The regular season for Texas high school football kicks off this week, with many of the top local programs preparing to run a gauntlet of difficult matchups.
But nobody can touch what Monterrey Tech is about to attempt over the next 28 days.
Monterrey Tech will log some serious travel miles over the next month to take on powers from North Texas, Houston and San Antonio.
Friday: Stephenville, 1,029-mile round trip
Sept. 6: Highland Park,
1,190-mile round trip
Sept. 13: Aledo,
1,189-mile round trip
Sept. 20: The Woodlands, 1,032-mile round trip
Sept. 28: San Antonio
Wagner, 602-mile round trip
The Borregos, or Rams, based in Monterrey, Mexico, will journey 5,042 miles by bus in five round trips over 28 days at a cost of $75,000 to $80,000.
Starting Friday, they will play, in order, defending Class 3A Division I state champ Stephenville, Class 4A preseason No. 3 Aledo, 4A powerhouse Highland Park, Class 5A Houston-area power The Woodlands and finally San Antonio Wagner.
Our relationship in playing football with the U.S., especially in Texas, has been going on a long time; I would say 60 years, said Ricardo Garcia, who has served as Monterrey Techs sports information director since 1996. In the past 10 to 15 years weve gone north, trying to get to Houston and Dallas because the teams we used to play close to the border in the [Rio Grande] Valley of Texas, we used to beat them, and the games werent that high of competition.
So we worked and tried to find teams we could play up north. Even though the traveling was harder, those were better games than the ones we used to find down here close to the border.
The Borregos are the powerhouse football team in Mexico, which may not sound like much at first, but a closer look shows a complex feeder system on par with many of the top programs in North Texas.
Borregos is a 60-year-old program, it started in 1945, and football has been going on here in Monterrey since the the 1930s, Garcia said. The university was established in 1943, so two years after the school was born, a bunch of students who loved football and were interested in playing got together and asked the school president at that time if they could put a team together.
Monterrey Tech is spread over five campuses, which the high school shares with the university of the same name. The high school has an enrollment of approximately 2,500, the college has 18,000, and 95 percent of the student body is native to Monterrey.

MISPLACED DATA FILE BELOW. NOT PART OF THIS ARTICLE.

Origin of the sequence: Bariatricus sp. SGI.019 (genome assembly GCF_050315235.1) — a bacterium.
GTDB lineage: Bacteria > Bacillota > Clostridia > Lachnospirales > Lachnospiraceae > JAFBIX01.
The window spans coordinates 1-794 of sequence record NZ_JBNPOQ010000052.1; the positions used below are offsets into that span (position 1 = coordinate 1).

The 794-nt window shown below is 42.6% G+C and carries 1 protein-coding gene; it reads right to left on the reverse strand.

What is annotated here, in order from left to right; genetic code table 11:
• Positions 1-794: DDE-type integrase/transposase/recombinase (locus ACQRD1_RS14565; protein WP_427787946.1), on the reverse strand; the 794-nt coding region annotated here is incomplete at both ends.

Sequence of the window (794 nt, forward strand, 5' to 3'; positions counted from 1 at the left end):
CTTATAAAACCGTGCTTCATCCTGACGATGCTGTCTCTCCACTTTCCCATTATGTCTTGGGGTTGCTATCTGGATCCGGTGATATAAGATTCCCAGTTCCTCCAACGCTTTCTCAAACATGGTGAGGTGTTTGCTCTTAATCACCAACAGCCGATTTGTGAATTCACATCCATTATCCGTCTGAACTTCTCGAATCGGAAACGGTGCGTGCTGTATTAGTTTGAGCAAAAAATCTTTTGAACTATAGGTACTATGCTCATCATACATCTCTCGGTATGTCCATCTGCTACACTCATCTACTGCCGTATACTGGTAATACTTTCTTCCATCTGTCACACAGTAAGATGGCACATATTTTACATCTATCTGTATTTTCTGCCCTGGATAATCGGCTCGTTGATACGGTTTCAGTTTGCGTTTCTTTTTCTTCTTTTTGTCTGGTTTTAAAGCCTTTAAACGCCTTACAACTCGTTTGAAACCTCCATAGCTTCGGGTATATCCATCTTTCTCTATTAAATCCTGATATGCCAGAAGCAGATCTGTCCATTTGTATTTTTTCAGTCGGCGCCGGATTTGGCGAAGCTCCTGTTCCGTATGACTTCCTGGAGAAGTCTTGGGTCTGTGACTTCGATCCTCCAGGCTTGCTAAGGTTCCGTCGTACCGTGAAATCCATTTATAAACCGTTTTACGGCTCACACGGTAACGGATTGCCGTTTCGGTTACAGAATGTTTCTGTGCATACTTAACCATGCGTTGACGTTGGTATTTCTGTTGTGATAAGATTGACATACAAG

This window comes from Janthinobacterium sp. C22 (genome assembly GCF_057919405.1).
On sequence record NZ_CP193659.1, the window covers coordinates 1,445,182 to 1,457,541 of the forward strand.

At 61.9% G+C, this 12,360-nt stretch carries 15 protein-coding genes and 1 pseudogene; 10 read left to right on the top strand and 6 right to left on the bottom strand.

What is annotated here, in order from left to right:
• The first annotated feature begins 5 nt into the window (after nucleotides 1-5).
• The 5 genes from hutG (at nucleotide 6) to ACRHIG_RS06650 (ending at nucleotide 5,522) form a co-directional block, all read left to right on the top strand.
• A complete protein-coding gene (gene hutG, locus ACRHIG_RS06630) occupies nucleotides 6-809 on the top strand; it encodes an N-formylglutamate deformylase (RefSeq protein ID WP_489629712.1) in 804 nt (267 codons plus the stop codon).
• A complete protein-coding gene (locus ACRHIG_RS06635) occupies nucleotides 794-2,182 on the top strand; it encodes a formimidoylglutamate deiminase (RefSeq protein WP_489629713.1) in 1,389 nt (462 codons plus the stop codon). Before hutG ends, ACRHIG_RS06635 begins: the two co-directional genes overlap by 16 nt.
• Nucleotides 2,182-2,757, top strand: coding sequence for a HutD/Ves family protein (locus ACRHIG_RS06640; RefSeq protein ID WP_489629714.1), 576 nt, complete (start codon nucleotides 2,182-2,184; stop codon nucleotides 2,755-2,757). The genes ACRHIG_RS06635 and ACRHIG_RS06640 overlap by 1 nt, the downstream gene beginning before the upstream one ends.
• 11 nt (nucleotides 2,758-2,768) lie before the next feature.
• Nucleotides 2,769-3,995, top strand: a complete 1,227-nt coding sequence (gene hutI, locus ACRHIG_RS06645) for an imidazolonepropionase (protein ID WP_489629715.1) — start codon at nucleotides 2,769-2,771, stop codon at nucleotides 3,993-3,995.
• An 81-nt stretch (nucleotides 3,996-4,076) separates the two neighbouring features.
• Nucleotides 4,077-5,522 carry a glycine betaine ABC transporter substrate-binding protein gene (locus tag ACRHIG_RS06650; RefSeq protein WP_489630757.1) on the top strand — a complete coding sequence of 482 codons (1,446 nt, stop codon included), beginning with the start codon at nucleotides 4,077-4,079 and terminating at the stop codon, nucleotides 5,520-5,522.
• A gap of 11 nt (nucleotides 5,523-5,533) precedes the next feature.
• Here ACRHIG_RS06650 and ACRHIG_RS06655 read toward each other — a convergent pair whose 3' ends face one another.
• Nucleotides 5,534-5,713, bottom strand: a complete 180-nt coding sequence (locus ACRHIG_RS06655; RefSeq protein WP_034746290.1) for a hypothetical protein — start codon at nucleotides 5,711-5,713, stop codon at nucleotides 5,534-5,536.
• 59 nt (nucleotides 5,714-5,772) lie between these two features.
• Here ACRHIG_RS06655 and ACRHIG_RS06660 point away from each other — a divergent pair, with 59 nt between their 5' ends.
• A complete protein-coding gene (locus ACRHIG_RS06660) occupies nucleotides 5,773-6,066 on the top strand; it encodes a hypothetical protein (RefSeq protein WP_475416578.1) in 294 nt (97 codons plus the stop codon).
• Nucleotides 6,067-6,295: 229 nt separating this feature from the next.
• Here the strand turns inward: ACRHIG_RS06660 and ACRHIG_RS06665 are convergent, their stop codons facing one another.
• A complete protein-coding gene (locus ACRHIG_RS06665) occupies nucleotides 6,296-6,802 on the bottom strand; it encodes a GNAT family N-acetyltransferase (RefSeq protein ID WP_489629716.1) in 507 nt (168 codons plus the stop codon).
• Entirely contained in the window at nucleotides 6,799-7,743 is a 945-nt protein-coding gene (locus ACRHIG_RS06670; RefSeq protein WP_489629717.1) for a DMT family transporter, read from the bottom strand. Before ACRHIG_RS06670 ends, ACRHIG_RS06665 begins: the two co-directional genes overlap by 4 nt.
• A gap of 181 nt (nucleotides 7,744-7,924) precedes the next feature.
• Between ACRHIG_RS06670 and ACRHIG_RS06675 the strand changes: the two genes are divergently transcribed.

A Pop Warner league, started almost 50 years ago, serves as a feeder to the high school. Players must try out for the team; 60 make varsity and 40 will travel. The school also has a junior varsity that competes against teams in northeast Mexico.
Some high school players will earn scholarships to the college; others have to try out. Both teams win. A lot.
The college team has appeared in every national championship game since 1997, winning 12 titles in that span. The college team plays Texas A&M Kingsville on Sept. 14 at AT&T Stadium in Arlington.
The high school program, with its regular season in the spring, has won 12 of the past 13 Mexican national championships, including last year.
Nobody has to remind Stephenville coach Joseph Gillespie of Monterrey Techs prowess; the Borregos handed his team a 27-17 loss to open the 2012 season. The Yellow Jackets would rebound and rattle off 14 straight wins on the way to their fifth state title, but Gillespie said this week the loss still stings and hes looking forward to the rematch Friday.
Were anxious to get out onto the field. Im excited about it because I do have a much greater respect for them, Gillespie said. They are going to make us better; win, lose or draw they will make us better.
The Borregos finished 2-3 on the Texas road trip last season, losing to Highland Park, Aledo and The Woodlands before finishing with a win over Wagner. Though Aledo rolled to a 45-6 victory, coach Tim Buchanan came away impressed.
Even though we beat them by 39 points, that was a physical football team, they were as physical, if not more physical, than Highland Park was, Buchanan said. They will come and hit you now.
Monterrey Tech looks to change its format in the future, traveling every other week to ease the toll it takes on the players both physically and academically.
We keep on doing this because our kids love it and for the opportunity not only in football, but the belief we have at this institution to give our kids the opportunity to go abroad and learn from a different culture, Garcia said. They get to compete on another level and they get to represent their country, too, because they are very proud to be known as Mexicos best football team. We have a great relationship with schools in the U.S and in Texas and we want to keep that going.
Jarret Johnson, 817-390-7760 Twitter: @JohnsonJarret
Special to the Star-Telegram
Prepa Tec linebacker Maximiliano Soto Esquer (4) holds the Mexican flag at the start of the game as Monterrey Mexico’s Prepa Tec played Aledo in high school football at Bearcat Stadium on Sept. 14, 2012. The Borregos routinely travel to play Texas teams.
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